4 Wherefore, my brethren, ye also are become dead to the law by the body of Christ; that ye should be married to another, even to him who is raised from the dead, that we should bring forth fruit unto God.
The Apostle Paul was undoubtedly a brilliant orator of the Law—and widely misunderstood. He has already made his intended audience known, that he is speaking “to them that know the law (Romans 7:1).” And the law was clear. It unequivocally stated that a husband can never remarry his bride once she has been given the bill of divorce—particularly once she has become another man’s wife. This is the law. It is eternal. Yahweh will not break it. However, by saying we are loosed from the law of her husband, or rather, dead to the law, he is directing our attention to Deuteronomy 24.The woman is only free from the law of adultery once her original husband dies. To this Paul adds the glorious fact—she is now free to marry “him who is raised from the dead.”
Finally, this is the mystery revealed—the good news so rarely spoken about or known among the brethren. The scattered northern kingdom of Israel can now legally return to the Father through the death and resurrection of His son, the bridegroom. Unbeknownst to the spiritual princes of the nations, His master plan was indeed brilliantly executed. Yahweh disinherited the nations at Babel. He then scattered the assembly of Israel into all the nations so that they in turn became the Gentiles. And then He re-inherited not only all the peoples of the world, but the very earth which had once been given to the princes to govern. Then again, that is not to say everyone chooses Him as their shepherd. In fact, few will. But should they do so, there have only ever been two houses to discover. In all of Scripture, we are hard pressed to find a third option. Yahweh did not make a covenant with a Gentile church that is distinct from Israel. Israel is not sitting around waiting for our imminent rapture so that Yahweh may continue with his scheme. This is false advertising. There has never been a break in the story. If Jesus is our bridegroom, then we have no choice but to find our identity in one of those two houses—Judah or Israel.
Jesus instructed Peter to “feed My sheep,” and though it is true that Peter, James, and John initially agreed to spread the Gospel among the circumcised—that being the house of Judah—while Paul labored with the uncircumcised, Peter did not always shy from the scattered sheep. Paul’s first epistle to the Galatians, an assembly which Peter frequented, was in itself a prophetic fulfillment that Israel would begin to draw back to Yahweh in the latter days. The Galatians were Israelites. But getting back to Peter, the first line of his own epistle reads: “Peter, an apostle of Jesus Christ, to the strangers scattered (1 Peter 1:1).” James likewise addressed his book “to the twelve tribes scattered abroad…” In both cases, the Apostles were writing to the scattered sheep of Israel.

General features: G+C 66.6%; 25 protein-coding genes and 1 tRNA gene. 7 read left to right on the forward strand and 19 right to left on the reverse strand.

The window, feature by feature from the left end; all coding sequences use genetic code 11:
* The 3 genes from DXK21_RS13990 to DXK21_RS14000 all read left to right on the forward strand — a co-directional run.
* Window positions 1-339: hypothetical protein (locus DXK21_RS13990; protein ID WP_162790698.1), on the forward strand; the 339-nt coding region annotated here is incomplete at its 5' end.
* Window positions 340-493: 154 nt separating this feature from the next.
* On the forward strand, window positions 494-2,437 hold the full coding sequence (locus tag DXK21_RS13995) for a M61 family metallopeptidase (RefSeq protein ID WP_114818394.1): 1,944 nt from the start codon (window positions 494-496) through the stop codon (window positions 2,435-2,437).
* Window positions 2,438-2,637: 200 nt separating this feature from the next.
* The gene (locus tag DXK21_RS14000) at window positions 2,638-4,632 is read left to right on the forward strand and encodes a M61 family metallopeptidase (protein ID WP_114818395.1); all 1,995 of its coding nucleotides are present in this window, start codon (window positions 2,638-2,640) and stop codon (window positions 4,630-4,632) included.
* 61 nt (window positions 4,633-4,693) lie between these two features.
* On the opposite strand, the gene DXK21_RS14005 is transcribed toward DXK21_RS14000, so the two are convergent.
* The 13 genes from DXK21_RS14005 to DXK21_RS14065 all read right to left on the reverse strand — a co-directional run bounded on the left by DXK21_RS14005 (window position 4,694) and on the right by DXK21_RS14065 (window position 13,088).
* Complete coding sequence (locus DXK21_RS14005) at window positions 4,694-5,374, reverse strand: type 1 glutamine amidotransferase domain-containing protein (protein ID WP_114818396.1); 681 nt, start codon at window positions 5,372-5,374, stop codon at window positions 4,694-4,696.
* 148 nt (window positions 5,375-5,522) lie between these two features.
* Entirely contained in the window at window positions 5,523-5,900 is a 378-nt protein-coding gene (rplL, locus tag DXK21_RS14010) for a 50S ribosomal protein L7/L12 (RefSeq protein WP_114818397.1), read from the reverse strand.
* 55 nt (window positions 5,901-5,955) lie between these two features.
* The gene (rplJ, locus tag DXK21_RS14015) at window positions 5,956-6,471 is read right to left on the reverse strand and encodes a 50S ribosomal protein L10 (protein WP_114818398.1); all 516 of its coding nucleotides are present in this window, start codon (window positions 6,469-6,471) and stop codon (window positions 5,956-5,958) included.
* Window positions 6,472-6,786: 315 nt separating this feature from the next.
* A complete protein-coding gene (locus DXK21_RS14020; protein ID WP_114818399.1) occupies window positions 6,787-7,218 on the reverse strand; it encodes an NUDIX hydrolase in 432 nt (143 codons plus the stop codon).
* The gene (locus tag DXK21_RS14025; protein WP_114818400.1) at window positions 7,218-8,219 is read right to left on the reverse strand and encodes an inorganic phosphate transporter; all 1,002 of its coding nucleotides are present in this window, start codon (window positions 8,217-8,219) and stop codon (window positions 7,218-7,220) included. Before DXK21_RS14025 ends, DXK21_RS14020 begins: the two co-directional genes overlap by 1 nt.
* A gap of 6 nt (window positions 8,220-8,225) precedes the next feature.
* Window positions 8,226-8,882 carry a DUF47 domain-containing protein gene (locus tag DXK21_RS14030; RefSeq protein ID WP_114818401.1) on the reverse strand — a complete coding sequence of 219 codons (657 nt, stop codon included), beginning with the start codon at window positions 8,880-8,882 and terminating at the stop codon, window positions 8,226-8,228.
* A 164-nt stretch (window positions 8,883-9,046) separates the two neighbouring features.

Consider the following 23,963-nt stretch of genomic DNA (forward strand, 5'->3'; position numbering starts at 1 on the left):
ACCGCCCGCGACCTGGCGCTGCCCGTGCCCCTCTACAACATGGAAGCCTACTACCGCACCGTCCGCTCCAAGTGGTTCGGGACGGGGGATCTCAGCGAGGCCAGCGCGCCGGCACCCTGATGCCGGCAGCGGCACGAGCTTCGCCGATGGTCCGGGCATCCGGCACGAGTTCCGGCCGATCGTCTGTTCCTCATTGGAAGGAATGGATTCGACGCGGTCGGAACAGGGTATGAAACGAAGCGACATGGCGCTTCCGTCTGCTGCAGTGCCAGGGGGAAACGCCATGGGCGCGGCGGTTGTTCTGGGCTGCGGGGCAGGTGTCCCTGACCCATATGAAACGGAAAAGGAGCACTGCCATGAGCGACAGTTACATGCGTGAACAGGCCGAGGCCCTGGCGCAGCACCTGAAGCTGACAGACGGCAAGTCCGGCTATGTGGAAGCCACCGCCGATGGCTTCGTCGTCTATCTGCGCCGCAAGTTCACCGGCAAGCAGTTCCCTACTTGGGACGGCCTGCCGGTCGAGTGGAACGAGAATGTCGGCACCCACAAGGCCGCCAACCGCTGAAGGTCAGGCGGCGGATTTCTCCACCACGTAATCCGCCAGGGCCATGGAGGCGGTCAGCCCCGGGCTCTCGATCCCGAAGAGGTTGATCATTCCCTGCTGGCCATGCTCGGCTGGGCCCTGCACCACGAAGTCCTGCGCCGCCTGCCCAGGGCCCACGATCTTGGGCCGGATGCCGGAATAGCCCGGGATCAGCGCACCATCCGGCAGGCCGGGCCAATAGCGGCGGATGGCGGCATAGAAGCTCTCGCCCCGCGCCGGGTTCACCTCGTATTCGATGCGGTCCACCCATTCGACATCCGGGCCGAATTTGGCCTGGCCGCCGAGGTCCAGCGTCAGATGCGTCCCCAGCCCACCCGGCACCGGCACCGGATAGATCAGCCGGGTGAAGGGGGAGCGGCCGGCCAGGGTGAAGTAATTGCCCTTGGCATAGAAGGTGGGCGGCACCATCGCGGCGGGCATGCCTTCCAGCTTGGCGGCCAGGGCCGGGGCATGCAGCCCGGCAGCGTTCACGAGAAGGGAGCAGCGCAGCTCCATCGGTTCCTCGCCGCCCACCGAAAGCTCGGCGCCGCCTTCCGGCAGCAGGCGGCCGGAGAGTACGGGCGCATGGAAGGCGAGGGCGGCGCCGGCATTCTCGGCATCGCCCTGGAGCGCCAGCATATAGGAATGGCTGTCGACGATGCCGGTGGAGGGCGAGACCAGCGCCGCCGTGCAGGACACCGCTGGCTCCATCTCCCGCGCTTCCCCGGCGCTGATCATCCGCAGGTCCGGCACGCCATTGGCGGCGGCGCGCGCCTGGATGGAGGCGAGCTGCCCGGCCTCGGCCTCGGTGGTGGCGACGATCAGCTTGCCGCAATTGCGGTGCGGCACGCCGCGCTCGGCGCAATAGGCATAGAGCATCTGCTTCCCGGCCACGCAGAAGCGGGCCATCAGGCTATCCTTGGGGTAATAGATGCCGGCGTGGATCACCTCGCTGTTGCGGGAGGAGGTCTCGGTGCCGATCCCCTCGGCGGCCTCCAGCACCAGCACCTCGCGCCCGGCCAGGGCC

If we are not Jews but claim Jesus as our Messiah, then we are the children of painted faces and whoredoms, finally freed by law of her former adulteries, and brought back into the fold. Like the parable of the prodigal son, we are the foolish younger child who claimed his father’s inheritance in order that he may live with the pigs in a foreign land. The fact that we have been welcomed back with open arms is proof enough that the grace of God is awe-inspiring. Jesus said: “My sheep hear my voice, and I know them, and they follow me. And I give unto them eternal life; and they shall never perish, neither shall any man pluck them out of my hand (John 10:27-28).”
For this very reason, we must be careful of Christ’s warning:
“1 Verily, verily, I say unto you, he that entereth not by the door into the sheepfold, but climbeth up some other way, the same is a thief and a robber.
2 But he that entereth in by the door is the shepherd of the sheep.
3 To him the porter openeth; and the sheep hear his voice: and he calleth his own sheep by name, and leadeth them out.
4 And when he putteth forth his own sheep, he goeth before them, and the sheep follow him: for they know his voice.
5 And a stranger will they not follow, but will flee from him: for they know not the voice of strangers.
This parable Jesus spoke unto the Pharisees but, John writes, they did not understand. Regardless, He spoke unto them again: “Verily, verily, I say unto you, I am the door of the sheep (John 10:7).” He would quickly add: “I am the good shepherd. The good shepherd giveth his life for the sheep.” Blessed are those today who do understand. There are at present two divided houses, but if the Word of Yahweh through the prophets is to be fulfilled, then we are faced with a singular option. There is only one sheep gate. Conclusively, Judah and Israel will be reunited into one fold. By this we are to understand that all of the good Shepherd’s sheep will be regathered to the Promised Land. But that day has not yet happened. We have yet to be sifted out of the land—from the furthest ends of the earth. We have not, as Deuteronomy 30 foretold, been brought into the inheritance which our fathers possessed, in order that we too may possess it.
The final trumpet has not yet alerted us to heavens rallying cry. The good Shepherd has not yet descended with a shout, commanding the eyes of the dead, with the blessed voice that is only legible among His dearest friends, to be woken and behold Him. We have yet to be gathered as one flock, with Psalm 23 eternally constituting our rule of faith.
Or as Jesus told the Jews in Jerusalem, while confronted with charges of blasphemy: “My sheep hear my voice, and I know them, and they follow me. And I give unto them eternal life; and they shall never perish, neither shall any man pluck them out of my hand (John 10:27-28).”
Upon hearing this, the Jews, John wrote, took up stones again to stone him. They wanted a shepherd—any shepherd but their own.